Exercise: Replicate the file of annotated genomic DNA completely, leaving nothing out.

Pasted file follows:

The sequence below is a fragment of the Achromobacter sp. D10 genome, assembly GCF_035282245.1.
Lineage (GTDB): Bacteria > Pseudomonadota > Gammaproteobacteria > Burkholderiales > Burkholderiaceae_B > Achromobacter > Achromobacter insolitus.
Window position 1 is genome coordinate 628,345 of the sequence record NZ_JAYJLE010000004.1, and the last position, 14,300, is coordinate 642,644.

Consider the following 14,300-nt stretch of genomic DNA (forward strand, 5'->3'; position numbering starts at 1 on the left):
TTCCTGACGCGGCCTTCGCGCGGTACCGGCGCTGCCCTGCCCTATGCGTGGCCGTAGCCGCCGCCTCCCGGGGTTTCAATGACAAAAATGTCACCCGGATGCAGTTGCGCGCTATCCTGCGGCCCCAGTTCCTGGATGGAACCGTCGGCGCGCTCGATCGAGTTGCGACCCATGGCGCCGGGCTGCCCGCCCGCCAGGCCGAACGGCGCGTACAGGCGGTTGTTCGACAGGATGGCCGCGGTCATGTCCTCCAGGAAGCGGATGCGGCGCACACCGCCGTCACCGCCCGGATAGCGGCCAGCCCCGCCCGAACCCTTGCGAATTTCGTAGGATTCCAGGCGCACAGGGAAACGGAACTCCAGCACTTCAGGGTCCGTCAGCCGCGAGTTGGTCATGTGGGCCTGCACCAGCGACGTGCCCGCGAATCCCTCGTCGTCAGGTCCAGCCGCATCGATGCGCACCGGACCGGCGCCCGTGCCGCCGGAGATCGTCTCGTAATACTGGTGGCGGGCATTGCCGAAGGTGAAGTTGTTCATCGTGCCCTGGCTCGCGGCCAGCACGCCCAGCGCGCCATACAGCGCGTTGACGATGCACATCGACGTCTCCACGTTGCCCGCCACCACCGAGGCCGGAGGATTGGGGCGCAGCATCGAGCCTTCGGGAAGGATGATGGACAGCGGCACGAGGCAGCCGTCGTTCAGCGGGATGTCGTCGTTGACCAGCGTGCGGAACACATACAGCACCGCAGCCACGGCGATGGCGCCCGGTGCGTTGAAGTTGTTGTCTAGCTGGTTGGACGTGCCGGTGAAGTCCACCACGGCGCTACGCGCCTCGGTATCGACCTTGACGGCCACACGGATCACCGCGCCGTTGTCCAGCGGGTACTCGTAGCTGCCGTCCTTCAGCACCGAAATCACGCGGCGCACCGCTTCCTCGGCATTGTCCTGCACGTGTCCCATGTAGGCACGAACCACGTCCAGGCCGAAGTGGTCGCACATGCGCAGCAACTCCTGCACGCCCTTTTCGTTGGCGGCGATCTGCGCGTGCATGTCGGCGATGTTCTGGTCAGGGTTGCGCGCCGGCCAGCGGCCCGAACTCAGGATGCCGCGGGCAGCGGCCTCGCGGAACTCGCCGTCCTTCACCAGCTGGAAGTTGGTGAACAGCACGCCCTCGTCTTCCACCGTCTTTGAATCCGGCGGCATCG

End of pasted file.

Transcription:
The sequence below is a fragment of the Achromobacter sp. D10 genome, assembly GCF_035282245.1.
Lineage (GTDB): Bacteria > Pseudomonadota > Gammaproteobacteria > Burkholderiales > Burkholderiaceae_B > Achromobacter > Achromobacter insolitus.
Window position 1 is genome coordinate 628,345 of the sequence record NZ_JAYJLE010000004.1, and the last position, 14,300, is coordinate 642,644.

Consider the following 14,300-nt stretch of genomic DNA (forward strand, 5'->3'; position numbering starts at 1 on the left):
TTCCTGACGCGGCCTTCGCGCGGTACCGGCGCTGCCCTGCCCTATGCGTGGCCGTAGCCGCCGCCTCCCGGGGTTTCAATGACAAAAATGTCACCCGGATGCAGTTGCGCGCTATCCTGCGGCCCCAGTTCCTGGATGGAACCGTCGGCGCGCTCGATCGAGTTGCGACCCATGGCGCCGGGCTGCCCGCCCGCCAGGCCGAACGGCGCGTACAGGCGGTTGTTCGACAGGATGGCCGCGGTCATGTCCTCCAGGAAGCGGATGCGGCGCACACCGCCGTCACCGCCCGGATAGCGGCCAGCCCCGCCCGAACCCTTGCGAATTTCGTAGGATTCCAGGCGCACAGGGAAACGGAACTCCAGCACTTCAGGGTCCGTCAGCCGCGAGTTGGTCATGTGGGCCTGCACCAGCGACGTGCCCGCGAATCCCTCGTCGTCAGGTCCAGCCGCATCGATGCGCACCGGACCGGCGCCCGTGCCGCCGGAGATCGTCTCGTAATACTGGTGGCGGGCATTGCCGAAGGTGAAGTTGTTCATCGTGCCCTGGCTCGCGGCCAGCACGCCCAGCGCGCCATACAGCGCGTTGACGATGCACATCGACGTCTCCACGTTGCCCGCCACCACCGAGGCCGGAGGATTGGGGCGCAGCATCGAGCCTTCGGGAAGGATGATGGACAGCGGCACGAGGCAGCCGTCGTTCAGCGGGATGTCGTCGTTGACCAGCGTGCGGAACACATACAGCACCGCAGCCACGGCGATGGCGCCCGGTGCGTTGAAGTTGTTGTCTAGCTGGTTGGACGTGCCGGTGAAGTCCACCACGGCGCTACGCGCCTCGGTATCGACCTTGACGGCCACACGGATCACCGCGCCGTTGTCCAGCGGGTACTCGTAGCTGCCGTCCTTCAGCACCGAAATCACGCGGCGCACCGCTTCCTCGGCATTGTCCTGCACGTGTCCCATGTAGGCACGAACCACGTCCAGGCCGAAGTGGTCGCACATGCGCAGCAACTCCTGCACGCCCTTTTCGTTGGCGGCGATCTGCGCGTGCATGTCGGCGATGTTCTGGTCAGGGTTGCGCGCCGGCCAGCGGCCCGAACTCAGGATGCCGCGGGCAGCGGCCTCGCGGAACTCGCCGTCCTTCACCAGCTGGAAGTTGGTGAACAGCACGCCCTCGTCTTCCACCGTCTTTGAATCCGGCGGCATCG